I recently finished a book that has altered my perception about the purpose of education. E.D. Hirsch’s Cultural Literacy: What every American needs to know brought up some very interesting points, even if the book was published nearly three decades ago.
When Libby Anne first posed the question I had just started listening to the Cultural Literacy audiobook and honestly couldn’t have written this post. The book helped crystallize my thoughts although I now sound like a Cultural Literacy disciple.
The big educational reform in the past decade was No Child Left Behind (NCLB). With NCLB has come a backlash against the increasing number of standardized tests and the amount of time spent by teachers preparing kids for those tests. Keep in mind that I don’t think there is anything wrong with the intent, but here’s what’s dangerous about the practical implementation of something like NCLB.
The purpose of public education should not be merely to crank out individuals with good test scores. Hirsch provides ample evidence and a persuasive argument that schools should provide students with a shared knowledge because life is a collection of interaction with other people, not just a series of individual achievements.
My purpose isn’t to recap the book, so an example would be that instead of giving young readers an arbitrary fiction book, like Cat in the Hat or Go Dog Go, that beginning readers should learn something about history or geography or literature in those books. Hirsch argues that treating reading as a skill – decoding the words – is fine until students look for meaning in what they are reading. Understanding the meaning in the words requires a backlog of knowledge and that knowledge can only be gained through learning – usually through memorization.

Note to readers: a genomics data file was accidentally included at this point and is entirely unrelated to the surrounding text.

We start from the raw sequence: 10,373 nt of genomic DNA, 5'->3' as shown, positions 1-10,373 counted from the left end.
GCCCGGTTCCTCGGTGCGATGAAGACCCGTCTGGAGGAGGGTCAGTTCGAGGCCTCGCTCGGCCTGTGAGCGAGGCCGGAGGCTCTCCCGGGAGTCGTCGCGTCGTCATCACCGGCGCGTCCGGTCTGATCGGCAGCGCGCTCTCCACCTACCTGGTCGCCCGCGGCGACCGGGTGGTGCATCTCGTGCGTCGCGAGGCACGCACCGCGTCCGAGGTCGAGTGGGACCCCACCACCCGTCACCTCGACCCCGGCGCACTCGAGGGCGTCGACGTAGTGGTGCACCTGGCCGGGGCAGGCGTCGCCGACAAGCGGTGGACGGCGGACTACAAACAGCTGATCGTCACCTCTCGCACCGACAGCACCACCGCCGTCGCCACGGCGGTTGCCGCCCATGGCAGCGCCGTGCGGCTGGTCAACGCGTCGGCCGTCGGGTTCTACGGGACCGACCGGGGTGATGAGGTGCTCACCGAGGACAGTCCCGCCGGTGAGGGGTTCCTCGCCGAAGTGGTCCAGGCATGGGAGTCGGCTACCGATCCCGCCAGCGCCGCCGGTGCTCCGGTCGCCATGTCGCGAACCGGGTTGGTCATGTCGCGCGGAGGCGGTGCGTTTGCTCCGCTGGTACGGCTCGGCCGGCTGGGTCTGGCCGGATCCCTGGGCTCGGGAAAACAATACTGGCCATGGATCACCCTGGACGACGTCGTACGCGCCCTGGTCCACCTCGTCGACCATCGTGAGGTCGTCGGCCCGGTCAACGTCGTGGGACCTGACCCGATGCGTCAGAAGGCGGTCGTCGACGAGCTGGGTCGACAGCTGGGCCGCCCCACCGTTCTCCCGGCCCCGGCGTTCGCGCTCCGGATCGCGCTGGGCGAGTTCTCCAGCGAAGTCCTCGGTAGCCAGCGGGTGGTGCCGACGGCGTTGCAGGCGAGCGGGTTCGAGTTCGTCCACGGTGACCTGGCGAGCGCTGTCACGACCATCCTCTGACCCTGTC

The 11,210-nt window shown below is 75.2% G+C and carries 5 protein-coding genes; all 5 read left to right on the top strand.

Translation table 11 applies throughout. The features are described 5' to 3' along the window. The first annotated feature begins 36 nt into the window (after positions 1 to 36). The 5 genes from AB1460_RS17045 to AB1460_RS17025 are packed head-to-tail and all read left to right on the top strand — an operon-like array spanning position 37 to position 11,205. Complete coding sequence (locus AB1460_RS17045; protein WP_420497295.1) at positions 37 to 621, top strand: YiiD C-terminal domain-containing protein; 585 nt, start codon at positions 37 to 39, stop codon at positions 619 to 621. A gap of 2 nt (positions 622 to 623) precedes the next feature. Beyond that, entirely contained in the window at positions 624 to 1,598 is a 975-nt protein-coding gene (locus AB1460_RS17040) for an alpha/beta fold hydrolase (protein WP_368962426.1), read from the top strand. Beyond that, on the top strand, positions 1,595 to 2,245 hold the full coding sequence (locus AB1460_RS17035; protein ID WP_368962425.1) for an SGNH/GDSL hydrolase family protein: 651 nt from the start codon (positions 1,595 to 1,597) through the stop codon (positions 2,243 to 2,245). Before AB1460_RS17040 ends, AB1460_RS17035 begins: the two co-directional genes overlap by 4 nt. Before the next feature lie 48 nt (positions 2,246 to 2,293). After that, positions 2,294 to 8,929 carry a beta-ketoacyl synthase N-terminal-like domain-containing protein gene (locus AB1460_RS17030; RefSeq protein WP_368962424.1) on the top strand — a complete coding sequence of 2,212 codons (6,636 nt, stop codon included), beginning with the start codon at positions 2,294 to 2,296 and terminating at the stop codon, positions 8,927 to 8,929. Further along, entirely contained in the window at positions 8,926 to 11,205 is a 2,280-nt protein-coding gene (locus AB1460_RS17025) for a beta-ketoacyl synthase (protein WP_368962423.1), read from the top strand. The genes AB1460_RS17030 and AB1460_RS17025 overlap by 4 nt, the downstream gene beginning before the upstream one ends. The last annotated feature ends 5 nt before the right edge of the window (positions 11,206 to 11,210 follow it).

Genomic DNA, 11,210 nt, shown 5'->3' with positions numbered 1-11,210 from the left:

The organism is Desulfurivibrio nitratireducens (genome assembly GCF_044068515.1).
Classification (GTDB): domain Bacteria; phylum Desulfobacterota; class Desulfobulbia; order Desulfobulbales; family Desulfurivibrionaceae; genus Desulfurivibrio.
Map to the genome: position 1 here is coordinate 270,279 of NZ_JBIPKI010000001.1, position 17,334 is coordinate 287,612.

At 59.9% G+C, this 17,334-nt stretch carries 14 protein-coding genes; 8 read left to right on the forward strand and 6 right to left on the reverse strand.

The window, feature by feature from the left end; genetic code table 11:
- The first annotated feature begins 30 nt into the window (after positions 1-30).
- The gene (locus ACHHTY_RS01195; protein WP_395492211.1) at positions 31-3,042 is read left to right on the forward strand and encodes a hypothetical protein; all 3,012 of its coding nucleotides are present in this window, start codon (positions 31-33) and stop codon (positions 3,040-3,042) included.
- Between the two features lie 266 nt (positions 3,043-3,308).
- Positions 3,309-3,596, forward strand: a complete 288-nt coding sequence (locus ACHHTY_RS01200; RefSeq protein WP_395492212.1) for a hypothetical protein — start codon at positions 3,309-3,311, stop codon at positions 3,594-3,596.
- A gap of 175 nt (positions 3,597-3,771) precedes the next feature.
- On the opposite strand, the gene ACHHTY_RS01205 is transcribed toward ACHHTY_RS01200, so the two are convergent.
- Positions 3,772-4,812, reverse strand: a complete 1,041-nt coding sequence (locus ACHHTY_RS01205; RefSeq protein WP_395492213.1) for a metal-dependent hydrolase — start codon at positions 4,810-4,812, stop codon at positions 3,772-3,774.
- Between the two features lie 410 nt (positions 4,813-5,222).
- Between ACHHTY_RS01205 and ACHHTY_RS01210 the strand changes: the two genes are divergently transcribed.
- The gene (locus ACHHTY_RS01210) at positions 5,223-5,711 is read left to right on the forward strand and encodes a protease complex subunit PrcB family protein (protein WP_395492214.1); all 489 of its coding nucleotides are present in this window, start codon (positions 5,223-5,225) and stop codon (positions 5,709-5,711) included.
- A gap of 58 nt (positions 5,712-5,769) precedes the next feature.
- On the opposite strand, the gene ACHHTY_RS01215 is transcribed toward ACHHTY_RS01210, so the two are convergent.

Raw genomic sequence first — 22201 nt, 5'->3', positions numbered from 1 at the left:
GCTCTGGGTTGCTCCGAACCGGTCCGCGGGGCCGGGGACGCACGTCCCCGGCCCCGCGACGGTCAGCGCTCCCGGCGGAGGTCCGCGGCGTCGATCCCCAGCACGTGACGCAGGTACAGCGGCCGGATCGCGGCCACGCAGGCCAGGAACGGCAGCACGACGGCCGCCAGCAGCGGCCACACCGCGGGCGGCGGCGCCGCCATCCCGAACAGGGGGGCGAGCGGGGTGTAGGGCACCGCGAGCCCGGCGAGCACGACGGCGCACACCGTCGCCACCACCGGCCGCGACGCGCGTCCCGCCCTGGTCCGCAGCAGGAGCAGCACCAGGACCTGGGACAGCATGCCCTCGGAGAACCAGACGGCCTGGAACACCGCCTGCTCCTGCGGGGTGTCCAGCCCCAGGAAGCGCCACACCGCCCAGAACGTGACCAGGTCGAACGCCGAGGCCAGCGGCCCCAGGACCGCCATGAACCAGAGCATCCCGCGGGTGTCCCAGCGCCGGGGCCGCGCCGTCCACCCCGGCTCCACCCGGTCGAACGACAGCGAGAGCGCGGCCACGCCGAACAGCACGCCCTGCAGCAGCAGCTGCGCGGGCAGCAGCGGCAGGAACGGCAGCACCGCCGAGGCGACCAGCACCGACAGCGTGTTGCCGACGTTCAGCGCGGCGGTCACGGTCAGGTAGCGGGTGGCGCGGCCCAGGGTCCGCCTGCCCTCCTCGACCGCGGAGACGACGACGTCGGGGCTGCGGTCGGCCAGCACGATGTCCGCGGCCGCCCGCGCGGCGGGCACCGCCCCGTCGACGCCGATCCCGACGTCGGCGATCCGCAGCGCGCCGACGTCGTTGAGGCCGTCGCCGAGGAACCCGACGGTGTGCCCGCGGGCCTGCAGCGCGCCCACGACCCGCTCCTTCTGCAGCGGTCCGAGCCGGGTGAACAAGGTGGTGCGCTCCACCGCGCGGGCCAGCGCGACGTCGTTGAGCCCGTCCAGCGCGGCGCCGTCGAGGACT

This memorization is not an end unto itself, though. The purpose of having this knowledge is to provide clear, articulate communication and understand incoming communication. Education doesn’t occur in a vacuum and students don’t depart from school into a vacuum. We need to ensure that public education prepares them for social interaction. And one way to smooth that interaction is to ensure they are taught a broad swath of what is considered common knowledge by the rest of the nation.
This doesn’t mean doing away with programs and classes that encourage and develop critical thinking, just a realization and acknowledgement that knowledge and understanding require more than just pure logic. Critical thinking skills, for instance, won’t help you know the importance of the year 1776 or what states fought on which side in the Civil War.
Even without this social component, the general importance of public education cannot be overstated because of the need for informed citizens as part of democratic politics in the United States. Since much of the world now has some form of democratic government and the globe has shrunk with the advent of worldwide trade and communication via the internet, the need for a high standard of national education is necessary for the U.S. to remain relevant economically and scientifically.